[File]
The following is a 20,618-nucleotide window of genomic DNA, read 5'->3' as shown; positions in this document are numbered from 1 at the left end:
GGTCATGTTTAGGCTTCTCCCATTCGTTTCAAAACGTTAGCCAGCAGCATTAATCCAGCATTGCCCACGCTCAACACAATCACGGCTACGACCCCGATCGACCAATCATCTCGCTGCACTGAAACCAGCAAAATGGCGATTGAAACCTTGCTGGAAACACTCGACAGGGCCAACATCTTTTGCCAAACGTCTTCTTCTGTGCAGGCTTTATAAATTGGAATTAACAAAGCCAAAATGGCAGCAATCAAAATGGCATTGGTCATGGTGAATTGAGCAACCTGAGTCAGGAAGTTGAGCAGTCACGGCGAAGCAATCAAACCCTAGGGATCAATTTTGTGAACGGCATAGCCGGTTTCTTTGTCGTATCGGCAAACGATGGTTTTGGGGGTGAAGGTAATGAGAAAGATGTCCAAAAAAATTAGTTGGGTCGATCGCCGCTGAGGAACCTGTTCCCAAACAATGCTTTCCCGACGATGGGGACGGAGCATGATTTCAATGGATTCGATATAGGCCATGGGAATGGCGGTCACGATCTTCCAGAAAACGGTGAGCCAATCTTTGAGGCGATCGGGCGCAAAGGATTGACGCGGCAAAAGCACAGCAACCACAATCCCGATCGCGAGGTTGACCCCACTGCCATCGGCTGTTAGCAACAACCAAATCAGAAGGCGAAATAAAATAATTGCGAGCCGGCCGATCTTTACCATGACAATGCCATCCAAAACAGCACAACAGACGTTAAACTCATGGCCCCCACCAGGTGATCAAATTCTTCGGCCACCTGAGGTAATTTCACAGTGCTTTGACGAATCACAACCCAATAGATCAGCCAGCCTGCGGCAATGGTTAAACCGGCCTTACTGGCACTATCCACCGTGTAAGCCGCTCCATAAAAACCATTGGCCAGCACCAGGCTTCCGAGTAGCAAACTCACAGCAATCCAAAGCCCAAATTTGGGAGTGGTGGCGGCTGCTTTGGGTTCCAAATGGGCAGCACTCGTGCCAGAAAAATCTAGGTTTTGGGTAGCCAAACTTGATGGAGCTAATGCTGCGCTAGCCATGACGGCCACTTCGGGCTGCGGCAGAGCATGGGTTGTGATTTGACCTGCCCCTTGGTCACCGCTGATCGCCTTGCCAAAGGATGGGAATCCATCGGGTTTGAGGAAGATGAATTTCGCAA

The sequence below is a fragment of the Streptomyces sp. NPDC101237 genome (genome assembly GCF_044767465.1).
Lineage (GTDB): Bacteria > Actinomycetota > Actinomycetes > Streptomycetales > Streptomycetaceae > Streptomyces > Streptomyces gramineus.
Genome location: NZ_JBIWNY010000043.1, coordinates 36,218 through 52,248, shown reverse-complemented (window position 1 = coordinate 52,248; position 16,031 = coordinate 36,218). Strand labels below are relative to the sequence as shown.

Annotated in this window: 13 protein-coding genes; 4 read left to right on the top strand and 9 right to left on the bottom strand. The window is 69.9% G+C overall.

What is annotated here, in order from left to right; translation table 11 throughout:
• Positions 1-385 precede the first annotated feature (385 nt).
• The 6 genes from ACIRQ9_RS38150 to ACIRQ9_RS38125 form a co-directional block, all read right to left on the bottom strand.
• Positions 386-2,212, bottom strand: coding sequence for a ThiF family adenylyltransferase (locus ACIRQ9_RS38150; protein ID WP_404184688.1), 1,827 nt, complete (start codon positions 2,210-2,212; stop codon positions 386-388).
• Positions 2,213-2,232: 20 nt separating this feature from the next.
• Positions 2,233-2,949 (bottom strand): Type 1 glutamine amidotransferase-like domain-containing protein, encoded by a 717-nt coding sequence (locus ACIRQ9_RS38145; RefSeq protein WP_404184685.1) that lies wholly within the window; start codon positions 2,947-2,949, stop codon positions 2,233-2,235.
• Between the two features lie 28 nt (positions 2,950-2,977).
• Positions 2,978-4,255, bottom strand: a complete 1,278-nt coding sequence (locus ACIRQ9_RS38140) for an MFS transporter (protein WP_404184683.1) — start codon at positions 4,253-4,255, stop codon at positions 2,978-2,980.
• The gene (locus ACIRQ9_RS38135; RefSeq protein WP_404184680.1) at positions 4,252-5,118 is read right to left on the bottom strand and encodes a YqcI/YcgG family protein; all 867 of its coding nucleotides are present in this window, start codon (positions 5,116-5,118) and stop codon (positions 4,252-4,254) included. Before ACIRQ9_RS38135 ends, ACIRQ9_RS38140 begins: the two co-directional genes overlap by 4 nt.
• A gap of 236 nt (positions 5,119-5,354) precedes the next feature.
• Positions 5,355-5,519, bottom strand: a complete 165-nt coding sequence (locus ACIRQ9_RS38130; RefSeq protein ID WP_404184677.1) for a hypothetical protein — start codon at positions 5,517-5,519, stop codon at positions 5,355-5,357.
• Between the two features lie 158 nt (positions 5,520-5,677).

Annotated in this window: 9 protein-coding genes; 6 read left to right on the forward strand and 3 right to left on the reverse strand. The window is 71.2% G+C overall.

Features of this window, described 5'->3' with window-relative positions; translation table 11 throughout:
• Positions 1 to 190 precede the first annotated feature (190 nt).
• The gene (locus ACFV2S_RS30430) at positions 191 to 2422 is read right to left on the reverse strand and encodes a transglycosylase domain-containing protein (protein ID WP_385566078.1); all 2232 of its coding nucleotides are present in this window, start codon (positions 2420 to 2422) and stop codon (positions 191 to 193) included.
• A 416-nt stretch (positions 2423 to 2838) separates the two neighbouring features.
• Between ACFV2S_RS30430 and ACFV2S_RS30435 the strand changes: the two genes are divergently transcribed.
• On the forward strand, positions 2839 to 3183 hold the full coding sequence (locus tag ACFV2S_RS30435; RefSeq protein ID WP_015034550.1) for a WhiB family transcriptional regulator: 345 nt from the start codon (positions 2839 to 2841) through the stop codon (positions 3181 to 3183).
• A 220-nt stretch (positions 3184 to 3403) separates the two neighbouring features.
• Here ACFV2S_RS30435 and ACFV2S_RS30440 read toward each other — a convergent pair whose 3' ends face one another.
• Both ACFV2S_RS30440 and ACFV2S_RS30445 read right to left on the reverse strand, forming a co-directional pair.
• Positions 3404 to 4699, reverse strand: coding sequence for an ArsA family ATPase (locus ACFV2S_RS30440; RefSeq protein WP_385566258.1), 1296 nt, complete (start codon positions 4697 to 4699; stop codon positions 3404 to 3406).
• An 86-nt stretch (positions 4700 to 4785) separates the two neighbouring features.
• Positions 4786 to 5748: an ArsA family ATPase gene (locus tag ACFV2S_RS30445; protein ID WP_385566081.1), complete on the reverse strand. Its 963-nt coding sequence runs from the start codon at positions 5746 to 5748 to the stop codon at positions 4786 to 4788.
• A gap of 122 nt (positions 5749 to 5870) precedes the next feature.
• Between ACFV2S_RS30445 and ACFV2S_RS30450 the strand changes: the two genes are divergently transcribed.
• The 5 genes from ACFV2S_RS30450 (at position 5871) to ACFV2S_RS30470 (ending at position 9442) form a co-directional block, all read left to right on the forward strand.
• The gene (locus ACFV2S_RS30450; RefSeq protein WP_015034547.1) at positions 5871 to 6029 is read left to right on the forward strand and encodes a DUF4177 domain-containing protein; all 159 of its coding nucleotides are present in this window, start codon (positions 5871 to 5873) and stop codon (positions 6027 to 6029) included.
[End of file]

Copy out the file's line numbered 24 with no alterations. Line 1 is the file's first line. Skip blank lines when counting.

• Between ACFV2S_RS30430 and ACFV2S_RS30435 the strand changes: the two genes are divergently transcribed.